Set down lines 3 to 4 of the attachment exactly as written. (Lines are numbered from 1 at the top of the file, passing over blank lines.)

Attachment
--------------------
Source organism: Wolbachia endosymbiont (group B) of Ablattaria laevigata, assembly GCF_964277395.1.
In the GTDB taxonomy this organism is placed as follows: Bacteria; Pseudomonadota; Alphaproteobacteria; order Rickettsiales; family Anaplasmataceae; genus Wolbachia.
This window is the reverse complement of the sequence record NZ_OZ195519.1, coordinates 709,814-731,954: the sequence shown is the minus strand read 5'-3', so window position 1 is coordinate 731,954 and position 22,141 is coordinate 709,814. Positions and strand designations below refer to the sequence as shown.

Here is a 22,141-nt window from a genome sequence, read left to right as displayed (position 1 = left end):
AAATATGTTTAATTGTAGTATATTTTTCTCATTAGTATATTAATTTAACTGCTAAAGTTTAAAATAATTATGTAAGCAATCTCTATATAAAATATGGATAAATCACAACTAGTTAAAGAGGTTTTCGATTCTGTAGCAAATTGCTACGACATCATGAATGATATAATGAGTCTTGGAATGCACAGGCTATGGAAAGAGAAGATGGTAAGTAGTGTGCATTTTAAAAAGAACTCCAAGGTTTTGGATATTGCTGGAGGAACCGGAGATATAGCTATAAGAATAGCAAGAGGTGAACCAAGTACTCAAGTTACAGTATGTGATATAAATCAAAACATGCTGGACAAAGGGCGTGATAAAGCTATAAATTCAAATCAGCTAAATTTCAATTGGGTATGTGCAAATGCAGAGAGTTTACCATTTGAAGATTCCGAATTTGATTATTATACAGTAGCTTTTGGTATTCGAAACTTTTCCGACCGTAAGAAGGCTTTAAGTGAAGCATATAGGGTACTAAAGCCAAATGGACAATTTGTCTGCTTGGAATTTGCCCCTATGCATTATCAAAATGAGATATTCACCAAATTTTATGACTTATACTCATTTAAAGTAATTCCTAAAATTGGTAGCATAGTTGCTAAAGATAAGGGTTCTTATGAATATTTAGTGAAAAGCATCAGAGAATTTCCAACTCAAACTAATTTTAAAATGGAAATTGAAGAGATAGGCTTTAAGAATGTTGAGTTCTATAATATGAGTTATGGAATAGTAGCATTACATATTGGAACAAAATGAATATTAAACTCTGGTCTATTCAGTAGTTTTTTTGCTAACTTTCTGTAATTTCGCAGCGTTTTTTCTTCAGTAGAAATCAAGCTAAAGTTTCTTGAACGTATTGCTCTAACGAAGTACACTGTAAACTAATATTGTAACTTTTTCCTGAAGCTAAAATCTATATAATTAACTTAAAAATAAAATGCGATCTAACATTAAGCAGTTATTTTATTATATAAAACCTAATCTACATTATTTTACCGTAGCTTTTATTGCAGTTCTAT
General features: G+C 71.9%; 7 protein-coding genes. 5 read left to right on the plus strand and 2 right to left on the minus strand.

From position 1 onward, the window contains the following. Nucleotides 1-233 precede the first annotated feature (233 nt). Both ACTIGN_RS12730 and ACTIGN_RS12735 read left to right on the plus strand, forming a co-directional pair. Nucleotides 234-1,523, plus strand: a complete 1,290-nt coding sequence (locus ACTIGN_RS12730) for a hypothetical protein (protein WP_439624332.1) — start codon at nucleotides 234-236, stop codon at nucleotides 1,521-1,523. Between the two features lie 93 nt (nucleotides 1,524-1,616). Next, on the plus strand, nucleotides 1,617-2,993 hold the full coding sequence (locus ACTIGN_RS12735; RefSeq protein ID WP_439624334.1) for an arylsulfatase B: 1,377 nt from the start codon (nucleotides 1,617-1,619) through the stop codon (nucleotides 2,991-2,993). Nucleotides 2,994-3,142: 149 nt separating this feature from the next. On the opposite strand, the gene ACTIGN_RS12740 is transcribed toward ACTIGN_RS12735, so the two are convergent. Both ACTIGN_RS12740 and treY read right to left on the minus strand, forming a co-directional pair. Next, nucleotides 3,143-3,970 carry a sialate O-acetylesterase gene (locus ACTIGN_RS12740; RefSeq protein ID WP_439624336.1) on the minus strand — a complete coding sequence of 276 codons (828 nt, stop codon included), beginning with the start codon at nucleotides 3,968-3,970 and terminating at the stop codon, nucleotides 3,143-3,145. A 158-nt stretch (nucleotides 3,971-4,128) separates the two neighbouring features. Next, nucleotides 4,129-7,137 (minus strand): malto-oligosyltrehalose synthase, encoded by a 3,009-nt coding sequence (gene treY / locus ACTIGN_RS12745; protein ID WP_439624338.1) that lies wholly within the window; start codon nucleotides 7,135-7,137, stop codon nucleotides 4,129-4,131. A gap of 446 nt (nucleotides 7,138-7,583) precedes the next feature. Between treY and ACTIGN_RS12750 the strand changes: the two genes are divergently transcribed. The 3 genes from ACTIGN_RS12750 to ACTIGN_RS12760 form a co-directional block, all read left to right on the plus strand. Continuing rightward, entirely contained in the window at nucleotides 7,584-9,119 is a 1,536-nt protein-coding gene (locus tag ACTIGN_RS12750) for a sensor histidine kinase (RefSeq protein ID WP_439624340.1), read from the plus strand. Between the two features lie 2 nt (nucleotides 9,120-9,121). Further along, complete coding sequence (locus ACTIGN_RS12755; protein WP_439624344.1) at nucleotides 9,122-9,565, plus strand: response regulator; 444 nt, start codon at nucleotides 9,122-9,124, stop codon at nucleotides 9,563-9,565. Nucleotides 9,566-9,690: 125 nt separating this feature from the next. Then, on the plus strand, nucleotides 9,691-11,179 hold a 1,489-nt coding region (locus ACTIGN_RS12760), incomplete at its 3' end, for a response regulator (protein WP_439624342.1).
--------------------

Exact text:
This window is the reverse complement of the sequence record NZ_OZ195519.1, coordinates 709,814-731,954: the sequence shown is the minus strand read 5'-3', so window position 1 is coordinate 731,954 and position 22,141 is coordinate 709,814. Positions and strand designations below refer to the sequence as shown.

Here is a 22,141-nt window from a genome sequence, read left to right as displayed (position 1 = left end):